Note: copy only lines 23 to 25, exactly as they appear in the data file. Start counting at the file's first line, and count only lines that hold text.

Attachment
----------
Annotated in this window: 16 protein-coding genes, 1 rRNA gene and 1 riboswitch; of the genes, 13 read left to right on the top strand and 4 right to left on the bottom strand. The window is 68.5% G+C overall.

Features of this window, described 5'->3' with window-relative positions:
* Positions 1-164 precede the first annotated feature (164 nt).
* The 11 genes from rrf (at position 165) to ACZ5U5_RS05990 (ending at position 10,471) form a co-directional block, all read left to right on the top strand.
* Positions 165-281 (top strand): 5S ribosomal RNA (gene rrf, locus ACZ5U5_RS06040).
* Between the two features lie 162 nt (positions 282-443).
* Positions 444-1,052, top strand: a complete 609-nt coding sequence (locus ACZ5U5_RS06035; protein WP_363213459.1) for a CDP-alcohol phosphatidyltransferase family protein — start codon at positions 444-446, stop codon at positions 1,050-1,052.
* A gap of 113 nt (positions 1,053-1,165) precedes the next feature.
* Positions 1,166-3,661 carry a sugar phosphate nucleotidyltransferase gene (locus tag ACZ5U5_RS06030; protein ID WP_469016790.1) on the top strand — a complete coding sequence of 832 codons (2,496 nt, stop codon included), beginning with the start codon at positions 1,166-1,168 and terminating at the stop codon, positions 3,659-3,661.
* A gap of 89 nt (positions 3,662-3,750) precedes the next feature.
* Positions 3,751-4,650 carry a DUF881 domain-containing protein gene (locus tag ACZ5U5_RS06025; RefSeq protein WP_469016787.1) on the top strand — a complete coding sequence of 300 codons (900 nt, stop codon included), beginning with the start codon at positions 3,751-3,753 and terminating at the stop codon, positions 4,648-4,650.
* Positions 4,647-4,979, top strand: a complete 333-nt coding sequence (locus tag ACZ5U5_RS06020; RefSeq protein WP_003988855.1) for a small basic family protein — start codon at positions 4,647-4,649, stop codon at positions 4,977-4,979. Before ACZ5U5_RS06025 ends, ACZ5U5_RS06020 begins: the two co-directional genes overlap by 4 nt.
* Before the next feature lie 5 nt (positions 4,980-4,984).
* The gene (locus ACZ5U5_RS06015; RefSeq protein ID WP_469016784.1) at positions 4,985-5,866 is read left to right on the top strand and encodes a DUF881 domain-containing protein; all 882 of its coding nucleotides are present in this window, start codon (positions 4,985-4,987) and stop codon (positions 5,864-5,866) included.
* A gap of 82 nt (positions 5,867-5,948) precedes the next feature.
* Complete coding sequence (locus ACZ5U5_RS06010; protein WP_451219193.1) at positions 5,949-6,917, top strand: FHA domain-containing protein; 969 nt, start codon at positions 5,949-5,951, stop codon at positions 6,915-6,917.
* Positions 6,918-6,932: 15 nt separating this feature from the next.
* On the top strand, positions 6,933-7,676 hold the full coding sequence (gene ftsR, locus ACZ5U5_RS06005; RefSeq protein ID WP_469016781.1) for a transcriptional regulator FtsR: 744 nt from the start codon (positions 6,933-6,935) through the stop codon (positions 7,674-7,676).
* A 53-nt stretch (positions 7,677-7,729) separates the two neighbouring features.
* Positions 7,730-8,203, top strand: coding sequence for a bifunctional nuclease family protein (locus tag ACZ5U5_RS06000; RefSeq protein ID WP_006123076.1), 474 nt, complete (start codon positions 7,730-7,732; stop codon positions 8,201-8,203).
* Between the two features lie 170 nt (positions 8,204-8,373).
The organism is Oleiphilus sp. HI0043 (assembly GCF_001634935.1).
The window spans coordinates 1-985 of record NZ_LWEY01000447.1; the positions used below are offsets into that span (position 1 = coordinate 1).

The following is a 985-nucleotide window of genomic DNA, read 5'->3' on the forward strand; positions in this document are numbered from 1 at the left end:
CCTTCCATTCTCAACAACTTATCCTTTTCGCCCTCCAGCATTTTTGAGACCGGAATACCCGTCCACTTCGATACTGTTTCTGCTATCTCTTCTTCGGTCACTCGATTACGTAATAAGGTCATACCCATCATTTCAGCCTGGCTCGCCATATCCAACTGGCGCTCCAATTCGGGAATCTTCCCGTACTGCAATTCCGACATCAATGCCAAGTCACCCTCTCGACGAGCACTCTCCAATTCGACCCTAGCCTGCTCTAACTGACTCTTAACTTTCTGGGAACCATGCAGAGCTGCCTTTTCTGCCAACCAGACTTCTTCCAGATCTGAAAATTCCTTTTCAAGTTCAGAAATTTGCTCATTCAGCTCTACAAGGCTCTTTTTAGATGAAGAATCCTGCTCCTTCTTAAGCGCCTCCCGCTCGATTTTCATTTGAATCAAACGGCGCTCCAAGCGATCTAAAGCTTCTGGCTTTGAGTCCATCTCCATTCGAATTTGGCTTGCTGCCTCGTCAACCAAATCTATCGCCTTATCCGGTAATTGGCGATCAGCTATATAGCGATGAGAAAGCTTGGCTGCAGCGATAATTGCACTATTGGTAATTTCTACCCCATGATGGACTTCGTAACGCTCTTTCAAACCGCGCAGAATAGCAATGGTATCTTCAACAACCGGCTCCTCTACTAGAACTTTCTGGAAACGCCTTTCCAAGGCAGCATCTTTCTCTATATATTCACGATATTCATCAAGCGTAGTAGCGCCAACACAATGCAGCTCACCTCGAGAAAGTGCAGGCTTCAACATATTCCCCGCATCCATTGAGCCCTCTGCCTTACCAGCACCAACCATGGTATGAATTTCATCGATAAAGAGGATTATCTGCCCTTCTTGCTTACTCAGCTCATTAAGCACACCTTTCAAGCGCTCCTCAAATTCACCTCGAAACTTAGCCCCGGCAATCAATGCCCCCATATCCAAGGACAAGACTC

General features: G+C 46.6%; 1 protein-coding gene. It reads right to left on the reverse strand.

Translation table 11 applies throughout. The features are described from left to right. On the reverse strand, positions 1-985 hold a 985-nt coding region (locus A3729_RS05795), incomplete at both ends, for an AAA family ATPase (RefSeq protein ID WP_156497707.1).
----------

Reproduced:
The window spans coordinates 1-985 of record NZ_LWEY01000447.1; the positions used below are offsets into that span (position 1 = coordinate 1).

The following is a 985-nucleotide window of genomic DNA, read 5'->3' on the forward strand; positions in this document are numbered from 1 at the left end:
CCTTCCATTCTCAACAACTTATCCTTTTCGCCCTCCAGCATTTTTGAGACCGGAATACCCGTCCACTTCGATACTGTTTCTGCTATCTCTTCTTCGGTCACTCGATTACGTAATAAGGTCATACCCATCATTTCAGCCTGGCTCGCCATATCCAACTGGCGCTCCAATTCGGGAATCTTCCCGTACTGCAATTCCGACATCAATGCCAAGTCACCCTCTCGACGAGCACTCTCCAATTCGACCCTAGCCTGCTCTAACTGACTCTTAACTTTCTGGGAACCATGCAGAGCTGCCTTTTCTGCCAACCAGACTTCTTCCAGATCTGAAAATTCCTTTTCAAGTTCAGAAATTTGCTCATTCAGCTCTACAAGGCTCTTTTTAGATGAAGAATCCTGCTCCTTCTTAAGCGCCTCCCGCTCGATTTTCATTTGAATCAAACGGCGCTCCAAGCGATCTAAAGCTTCTGGCTTTGAGTCCATCTCCATTCGAATTTGGCTTGCTGCCTCGTCAACCAAATCTATCGCCTTATCCGGTAATTGGCGATCAGCTATATAGCGATGAGAAAGCTTGGCTGCAGCGATAATTGCACTATTGGTAATTTCTACCCCATGATGGACTTCGTAACGCTCTTTCAAACCGCGCAGAATAGCAATGGTATCTTCAACAACCGGCTCCTCTACTAGAACTTTCTGGAAACGCCTTTCCAAGGCAGCATCTTTCTCTATATATTCACGATATTCATCAAGCGTAGTAGCGCCAACACAATGCAGCTCACCTCGAGAAAGTGCAGGCTTCAACATATTCCCCGCATCCATTGAGCCCTCTGCCTTACCAGCACCAACCATGGTATGAATTTCATCGATAAAGAGGATTATCTGCCCTTCTTGCTTACTCAGCTCATTAAGCACACCTTTCAAGCGCTCCTCAAATTCACCTCGAAACTTAGCCCCGGCAATCAATGCCCCCATATCCAAGGACAAGACTC